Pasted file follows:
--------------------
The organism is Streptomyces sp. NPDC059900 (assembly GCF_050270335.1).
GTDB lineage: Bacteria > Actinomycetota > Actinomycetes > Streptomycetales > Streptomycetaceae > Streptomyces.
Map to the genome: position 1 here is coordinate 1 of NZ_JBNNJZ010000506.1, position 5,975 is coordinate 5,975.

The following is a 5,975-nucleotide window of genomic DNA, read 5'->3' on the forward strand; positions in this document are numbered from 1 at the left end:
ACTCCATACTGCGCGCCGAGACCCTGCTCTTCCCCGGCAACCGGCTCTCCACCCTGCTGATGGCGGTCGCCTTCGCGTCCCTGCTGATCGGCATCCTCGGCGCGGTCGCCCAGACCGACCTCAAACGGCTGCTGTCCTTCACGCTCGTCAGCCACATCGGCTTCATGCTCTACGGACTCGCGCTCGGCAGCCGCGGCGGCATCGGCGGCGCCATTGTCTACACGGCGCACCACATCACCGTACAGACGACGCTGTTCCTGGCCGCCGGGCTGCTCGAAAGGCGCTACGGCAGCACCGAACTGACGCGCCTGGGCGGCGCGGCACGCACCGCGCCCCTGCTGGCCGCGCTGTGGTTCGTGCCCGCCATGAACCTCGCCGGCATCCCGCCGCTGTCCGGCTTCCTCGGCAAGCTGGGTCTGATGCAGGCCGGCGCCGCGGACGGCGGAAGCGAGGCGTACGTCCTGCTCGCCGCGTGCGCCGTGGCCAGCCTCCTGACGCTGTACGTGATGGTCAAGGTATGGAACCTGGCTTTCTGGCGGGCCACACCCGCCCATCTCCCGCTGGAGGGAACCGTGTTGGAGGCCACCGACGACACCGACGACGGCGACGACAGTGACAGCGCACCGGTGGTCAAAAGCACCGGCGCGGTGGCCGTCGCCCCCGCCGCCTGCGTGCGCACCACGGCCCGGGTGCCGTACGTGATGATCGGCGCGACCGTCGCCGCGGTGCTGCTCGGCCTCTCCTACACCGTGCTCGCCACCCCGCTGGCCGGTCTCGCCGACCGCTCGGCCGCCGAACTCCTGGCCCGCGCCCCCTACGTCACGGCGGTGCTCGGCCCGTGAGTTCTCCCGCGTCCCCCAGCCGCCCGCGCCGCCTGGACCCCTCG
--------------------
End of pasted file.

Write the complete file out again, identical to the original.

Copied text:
The organism is Streptomyces sp. NPDC059900 (assembly GCF_050270335.1).
GTDB lineage: Bacteria > Actinomycetota > Actinomycetes > Streptomycetales > Streptomycetaceae > Streptomyces.
Map to the genome: position 1 here is coordinate 1 of NZ_JBNNJZ010000506.1, position 5,975 is coordinate 5,975.

The following is a 5,975-nucleotide window of genomic DNA, read 5'->3' on the forward strand; positions in this document are numbered from 1 at the left end:
ACTCCATACTGCGCGCCGAGACCCTGCTCTTCCCCGGCAACCGGCTCTCCACCCTGCTGATGGCGGTCGCCTTCGCGTCCCTGCTGATCGGCATCCTCGGCGCGGTCGCCCAGACCGACCTCAAACGGCTGCTGTCCTTCACGCTCGTCAGCCACATCGGCTTCATGCTCTACGGACTCGCGCTCGGCAGCCGCGGCGGCATCGGCGGCGCCATTGTCTACACGGCGCACCACATCACCGTACAGACGACGCTGTTCCTGGCCGCCGGGCTGCTCGAAAGGCGCTACGGCAGCACCGAACTGACGCGCCTGGGCGGCGCGGCACGCACCGCGCCCCTGCTGGCCGCGCTGTGGTTCGTGCCCGCCATGAACCTCGCCGGCATCCCGCCGCTGTCCGGCTTCCTCGGCAAGCTGGGTCTGATGCAGGCCGGCGCCGCGGACGGCGGAAGCGAGGCGTACGTCCTGCTCGCCGCGTGCGCCGTGGCCAGCCTCCTGACGCTGTACGTGATGGTCAAGGTATGGAACCTGGCTTTCTGGCGGGCCACACCCGCCCATCTCCCGCTGGAGGGAACCGTGTTGGAGGCCACCGACGACACCGACGACGGCGACGACAGTGACAGCGCACCGGTGGTCAAAAGCACCGGCGCGGTGGCCGTCGCCCCCGCCGCCTGCGTGCGCACCACGGCCCGGGTGCCGTACGTGATGATCGGCGCGACCGTCGCCGCGGTGCTGCTCGGCCTCTCCTACACCGTGCTCGCCACCCCGCTGGCCGGTCTCGCCGACCGCTCGGCCGCCGAACTCCTGGCCCGCGCCCCCTACGTCACGGCGGTGCTCGGCCCGTGAGTTCTCCCGCGTCCCCCAGCCGCCCGCGCCGCCTGGACCCCTCG